You must complete the Free Application for Federal Student Aid to be considered for Federal Work-Study
Work-Study allows a student to earn financial aid through employment. Instead of a financial aid payment, the student's work-study award is paid in the form of a payroll check for hours worked.
To determine whether you can receive work-study pay for any particular job or internship, you must:
- Be eligible for work-study. If you have already submitted the FAFSA please contact our office to inquire about eligibility
- The organization at which you will be working must offer work-study pay. We encourage you to inquire with your employer as work-study pay is sometimes available even when the positions are listed as unpaid
- The organization must have a valid work-study contract on file with UC Davis
*Please note: Under current King Hall rules, students may not receive pay, work-study or otherwise, for externships for which you will receive academic credit
Complete and submit the appropriate work-study application to the Law Financial Aid Office at least two weeks before employment begins.
Summer 2017 Application (application will become available in April)
Frequently Asked Questions About The Work-Study Program
The Federal Work-Study Program was created to stimulate and promote part-time employment for students who have financial need and who need earnings to pursue a college education. It allows students to meet their educational expenses without incurring a lot of debt and is intended to provide worthwhile job opportunities for qualified students. To participate, you must be awarded Federal Work-Study (Work-Study) with your financial aid.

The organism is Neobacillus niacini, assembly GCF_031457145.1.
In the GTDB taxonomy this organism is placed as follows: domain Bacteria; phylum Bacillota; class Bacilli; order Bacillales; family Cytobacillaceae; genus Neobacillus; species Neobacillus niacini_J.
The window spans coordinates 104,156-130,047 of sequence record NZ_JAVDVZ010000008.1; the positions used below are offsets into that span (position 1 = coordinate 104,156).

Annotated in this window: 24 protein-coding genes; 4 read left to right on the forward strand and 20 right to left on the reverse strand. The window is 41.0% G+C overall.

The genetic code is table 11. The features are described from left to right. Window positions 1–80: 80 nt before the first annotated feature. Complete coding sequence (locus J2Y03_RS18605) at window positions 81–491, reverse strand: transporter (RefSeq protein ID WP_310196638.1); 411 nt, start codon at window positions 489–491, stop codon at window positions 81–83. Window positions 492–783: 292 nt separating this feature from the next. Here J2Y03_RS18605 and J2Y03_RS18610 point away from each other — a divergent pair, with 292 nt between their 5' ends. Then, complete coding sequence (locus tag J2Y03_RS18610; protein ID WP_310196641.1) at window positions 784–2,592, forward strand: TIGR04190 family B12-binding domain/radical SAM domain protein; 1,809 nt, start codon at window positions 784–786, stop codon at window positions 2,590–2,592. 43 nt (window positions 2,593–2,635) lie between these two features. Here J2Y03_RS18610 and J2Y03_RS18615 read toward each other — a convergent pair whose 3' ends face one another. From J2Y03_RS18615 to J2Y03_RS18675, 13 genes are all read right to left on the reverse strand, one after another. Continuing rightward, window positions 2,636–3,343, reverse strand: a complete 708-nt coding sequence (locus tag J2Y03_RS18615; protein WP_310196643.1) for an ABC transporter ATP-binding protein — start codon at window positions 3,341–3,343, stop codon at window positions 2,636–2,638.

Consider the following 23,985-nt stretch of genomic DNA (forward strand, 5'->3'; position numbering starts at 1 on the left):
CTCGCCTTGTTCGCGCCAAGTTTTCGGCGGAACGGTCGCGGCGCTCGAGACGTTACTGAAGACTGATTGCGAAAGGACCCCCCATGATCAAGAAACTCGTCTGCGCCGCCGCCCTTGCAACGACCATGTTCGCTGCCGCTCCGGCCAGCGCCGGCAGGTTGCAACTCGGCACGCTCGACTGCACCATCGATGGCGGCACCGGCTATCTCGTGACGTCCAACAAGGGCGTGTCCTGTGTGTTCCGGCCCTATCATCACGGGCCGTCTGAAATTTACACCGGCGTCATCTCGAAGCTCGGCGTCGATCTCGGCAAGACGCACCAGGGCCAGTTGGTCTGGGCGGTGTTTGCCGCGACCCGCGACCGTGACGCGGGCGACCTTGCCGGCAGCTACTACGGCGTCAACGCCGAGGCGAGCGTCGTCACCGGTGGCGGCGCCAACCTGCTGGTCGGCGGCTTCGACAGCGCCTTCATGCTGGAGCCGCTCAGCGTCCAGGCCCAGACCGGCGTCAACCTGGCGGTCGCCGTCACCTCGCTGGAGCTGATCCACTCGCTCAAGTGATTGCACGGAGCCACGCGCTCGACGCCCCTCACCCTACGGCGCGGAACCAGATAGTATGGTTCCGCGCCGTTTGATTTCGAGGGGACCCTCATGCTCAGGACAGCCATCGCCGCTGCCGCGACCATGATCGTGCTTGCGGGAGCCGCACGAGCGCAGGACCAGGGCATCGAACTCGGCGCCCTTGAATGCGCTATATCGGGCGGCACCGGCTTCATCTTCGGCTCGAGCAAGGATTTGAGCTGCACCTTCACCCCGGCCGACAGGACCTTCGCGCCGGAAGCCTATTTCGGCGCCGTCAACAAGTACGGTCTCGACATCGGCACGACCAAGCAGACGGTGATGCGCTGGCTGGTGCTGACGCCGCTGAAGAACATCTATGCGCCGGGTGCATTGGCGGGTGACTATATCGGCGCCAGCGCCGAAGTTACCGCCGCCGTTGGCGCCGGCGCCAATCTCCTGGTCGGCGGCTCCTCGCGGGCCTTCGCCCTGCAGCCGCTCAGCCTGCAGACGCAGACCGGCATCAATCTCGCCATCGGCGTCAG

Your Work-Study award contributes more than financial assistance to your college education. It offers you a double bonus--education plus job experience. In increasingly competitive job markets, employers seek applicants who have employment as well as academic experience. Your award may also provide:
- Practical training and experience in your chosen field.
- Positive job experience to help you identify career objectives.
- An impressive resume and recommendations from former employers.
The questions summarized here are frequently asked by students who have received Work-Study awards. Please read the information carefully.
Federal Work-Study is a cooperative program administered by UC Davis whereby the federal government pays a portion of your wages and your employer pays the balance. Employment is with off-campus employers.